Jonathan Butler Grace and Mercy album cover. A pleasant, unpretentious album that avoids the 'conveyer belt' feeling of many contemporary gospel projects, revealing the heart of the artist minus the histrionics.....
Grace and Mercy
Jonathan Butler
11 tracks / 59 minutes

Jonathan Butler is no stranger to success in the secular marketplace. The South African native was becoming a household name as part of the jazz-rock band, Pacific Express and eventually landed a solo deal with Jive Records, whose best-known act was The Backstreet Boys. From about 2004 on, Butler's output has strongly reflected his Christian faith, which brings us to the guitarist/singer/songwriter's current project, Grace and Mercy.

As the rather generic title suggests, Butler is not setting out to revolutionize contemporary gospel music on this accessible, well-executed collection of songs. Equally rooted in gospel, pop, R & B, and smooth jazz, the album starts with what might be its weakest track, the somewhat repetitive and meandering "You're All That I Need," but gets progressively better. The strength of the project is Butler himself, who manages to shine through the material with an infectious joy and genuineness in his performance. In fact, it's toward the end of the album, where production seems less important, that we get Butler communicating on a more visceral level, revealing the heart of this collection (which, ultimately, is the 'heart' of this performer).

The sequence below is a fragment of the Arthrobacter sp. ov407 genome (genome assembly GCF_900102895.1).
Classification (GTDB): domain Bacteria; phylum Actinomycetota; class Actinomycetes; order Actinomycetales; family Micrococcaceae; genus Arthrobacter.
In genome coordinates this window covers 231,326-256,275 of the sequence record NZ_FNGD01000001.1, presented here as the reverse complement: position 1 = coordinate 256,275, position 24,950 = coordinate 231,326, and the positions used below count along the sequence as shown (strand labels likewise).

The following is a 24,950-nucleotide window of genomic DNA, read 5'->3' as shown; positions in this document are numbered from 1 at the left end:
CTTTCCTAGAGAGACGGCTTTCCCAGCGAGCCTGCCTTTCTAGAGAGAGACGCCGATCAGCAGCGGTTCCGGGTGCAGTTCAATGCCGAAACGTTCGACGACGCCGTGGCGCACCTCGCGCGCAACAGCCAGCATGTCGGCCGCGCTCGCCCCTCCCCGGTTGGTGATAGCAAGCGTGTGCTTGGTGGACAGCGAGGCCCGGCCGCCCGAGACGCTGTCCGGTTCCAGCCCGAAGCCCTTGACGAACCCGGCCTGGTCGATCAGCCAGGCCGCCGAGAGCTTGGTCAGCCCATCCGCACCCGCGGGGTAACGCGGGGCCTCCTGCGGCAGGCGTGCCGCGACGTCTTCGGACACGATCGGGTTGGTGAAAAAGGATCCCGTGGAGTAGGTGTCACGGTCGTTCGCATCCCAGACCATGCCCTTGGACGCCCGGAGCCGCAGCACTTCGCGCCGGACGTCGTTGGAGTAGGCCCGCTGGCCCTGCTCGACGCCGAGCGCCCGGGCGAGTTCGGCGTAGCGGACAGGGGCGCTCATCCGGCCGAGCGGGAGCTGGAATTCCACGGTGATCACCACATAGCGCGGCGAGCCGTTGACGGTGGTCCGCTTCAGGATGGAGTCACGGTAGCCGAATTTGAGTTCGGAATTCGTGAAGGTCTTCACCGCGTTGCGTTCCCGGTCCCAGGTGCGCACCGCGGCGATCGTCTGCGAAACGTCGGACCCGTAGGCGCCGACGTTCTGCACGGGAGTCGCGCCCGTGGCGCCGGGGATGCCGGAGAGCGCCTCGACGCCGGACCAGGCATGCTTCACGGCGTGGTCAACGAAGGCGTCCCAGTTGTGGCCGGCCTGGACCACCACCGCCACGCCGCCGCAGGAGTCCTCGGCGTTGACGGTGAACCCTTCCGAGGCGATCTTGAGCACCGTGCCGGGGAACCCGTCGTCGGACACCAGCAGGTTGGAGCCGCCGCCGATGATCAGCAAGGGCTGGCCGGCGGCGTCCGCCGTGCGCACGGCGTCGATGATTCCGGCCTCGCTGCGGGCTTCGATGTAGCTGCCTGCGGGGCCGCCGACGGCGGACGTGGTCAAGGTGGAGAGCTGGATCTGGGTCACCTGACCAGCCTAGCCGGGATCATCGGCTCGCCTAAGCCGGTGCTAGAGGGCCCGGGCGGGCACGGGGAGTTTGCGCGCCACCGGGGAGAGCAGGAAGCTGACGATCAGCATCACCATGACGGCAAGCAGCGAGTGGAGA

Without falling into the category of (the dreaded) 'praise and worship' genre, Butler does manage to offer very worshipful, personal songs throughout the eleven tracks. The compositions are fairly simple, singable tunes with a sophisticated edge, tasteful guitar (from Butler) and first-rate performances from drums, bass, keyboards and back-up singers. Butler himself has an enjoyable vocal delivery with soulful phrasing that occasionally shows similarities to Stevie Wonder, and (especially) blue-eyed gospel soul-man, Jon Gibson (or is that redundant?).

Grace and Mercy is a pleasant, unpretentious album that avoids the 'conveyer belt' feeling of many contemporary gospel projects, revealing a real sense of the artist (especially in the latter part of the project) and manages to leave the listener with a sense of peace that few 'establishment' releases seem to be able to do.

-Bert Saraco


{module Possibly Related Articles - Also search our Legacy Site}